Data cleaning in Stata using Internet search engines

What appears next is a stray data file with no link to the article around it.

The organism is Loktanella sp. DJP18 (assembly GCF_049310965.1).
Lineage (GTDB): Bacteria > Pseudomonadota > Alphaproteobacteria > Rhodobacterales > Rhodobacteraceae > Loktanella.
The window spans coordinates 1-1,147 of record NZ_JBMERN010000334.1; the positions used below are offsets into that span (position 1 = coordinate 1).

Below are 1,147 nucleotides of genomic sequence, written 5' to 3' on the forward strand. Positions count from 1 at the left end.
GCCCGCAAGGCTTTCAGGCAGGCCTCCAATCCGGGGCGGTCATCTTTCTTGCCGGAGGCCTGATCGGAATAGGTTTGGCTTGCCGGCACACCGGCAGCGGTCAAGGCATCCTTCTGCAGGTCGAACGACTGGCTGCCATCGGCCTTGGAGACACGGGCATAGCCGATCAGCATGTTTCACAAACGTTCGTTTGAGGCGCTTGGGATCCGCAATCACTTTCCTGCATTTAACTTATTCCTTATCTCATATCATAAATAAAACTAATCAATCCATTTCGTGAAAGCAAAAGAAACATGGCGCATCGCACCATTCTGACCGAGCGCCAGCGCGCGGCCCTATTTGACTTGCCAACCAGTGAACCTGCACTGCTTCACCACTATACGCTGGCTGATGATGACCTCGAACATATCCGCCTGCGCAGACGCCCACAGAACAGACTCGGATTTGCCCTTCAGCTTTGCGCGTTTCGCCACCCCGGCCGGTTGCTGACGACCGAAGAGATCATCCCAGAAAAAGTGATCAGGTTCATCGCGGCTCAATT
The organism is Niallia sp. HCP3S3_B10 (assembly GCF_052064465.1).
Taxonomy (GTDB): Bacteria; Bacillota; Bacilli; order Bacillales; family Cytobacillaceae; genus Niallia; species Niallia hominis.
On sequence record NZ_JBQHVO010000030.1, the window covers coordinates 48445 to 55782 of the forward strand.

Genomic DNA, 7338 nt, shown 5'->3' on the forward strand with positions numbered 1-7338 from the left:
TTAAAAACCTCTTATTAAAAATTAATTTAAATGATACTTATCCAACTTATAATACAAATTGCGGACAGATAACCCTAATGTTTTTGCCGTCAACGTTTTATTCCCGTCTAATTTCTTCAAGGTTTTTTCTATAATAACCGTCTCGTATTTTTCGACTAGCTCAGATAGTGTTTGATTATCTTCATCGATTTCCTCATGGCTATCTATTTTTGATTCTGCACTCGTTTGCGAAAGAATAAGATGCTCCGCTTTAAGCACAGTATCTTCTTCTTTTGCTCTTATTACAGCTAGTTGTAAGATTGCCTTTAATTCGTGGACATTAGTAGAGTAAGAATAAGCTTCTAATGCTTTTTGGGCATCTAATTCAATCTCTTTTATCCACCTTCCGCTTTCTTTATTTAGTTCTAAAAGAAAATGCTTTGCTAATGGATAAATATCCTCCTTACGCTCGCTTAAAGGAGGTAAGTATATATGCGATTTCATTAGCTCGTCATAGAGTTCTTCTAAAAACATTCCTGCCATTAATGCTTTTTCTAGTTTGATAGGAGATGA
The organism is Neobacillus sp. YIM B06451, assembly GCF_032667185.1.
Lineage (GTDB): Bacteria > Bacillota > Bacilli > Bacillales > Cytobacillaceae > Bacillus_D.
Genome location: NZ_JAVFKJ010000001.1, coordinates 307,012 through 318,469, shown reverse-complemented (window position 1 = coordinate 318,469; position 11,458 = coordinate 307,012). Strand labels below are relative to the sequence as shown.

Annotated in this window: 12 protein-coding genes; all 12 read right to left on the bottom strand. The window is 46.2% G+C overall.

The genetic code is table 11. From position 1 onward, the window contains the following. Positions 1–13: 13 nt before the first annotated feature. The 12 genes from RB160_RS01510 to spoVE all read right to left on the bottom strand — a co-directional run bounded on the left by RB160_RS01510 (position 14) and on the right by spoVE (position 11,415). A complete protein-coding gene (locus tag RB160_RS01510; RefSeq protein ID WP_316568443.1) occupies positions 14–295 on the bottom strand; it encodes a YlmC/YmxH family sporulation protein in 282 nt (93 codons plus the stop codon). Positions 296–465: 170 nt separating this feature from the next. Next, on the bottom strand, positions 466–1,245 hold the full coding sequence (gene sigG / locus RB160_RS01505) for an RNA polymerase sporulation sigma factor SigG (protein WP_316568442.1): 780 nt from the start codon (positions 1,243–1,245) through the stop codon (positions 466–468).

Open-ended questions can be a nightmare for statistical processing. Any mistake in spelling can result in a mismatch during merging, or multiple counting of the same object. For example, the answers to the "place-of-birth" question might be "Chicago" and "San Francisco", but in practice they are often "Chicaga" and "SanFrancisko". Manual correction of hundreds of answers is tedious, and becomes infeasible with a larger dataset. For a long time, algorithms like SOUNDEX remained the only alternative for researchers. A new Stata command allows taking advantage of Internet search engines, like Google or Yahoo to find proper substitutes for an unclear word or multiple words. The distinctive feature of the search engines is that they rely not only on the spelling similarity, but are also context driven: other words may affect the suggestion, such as including "city" into the query. This will hint to the search engine to give more priority to the names of cities. This presentation will demonstrate this new command and explain the main steps necessary to programmatically acquire information available on the Internet and convert it into Stata-usable format.
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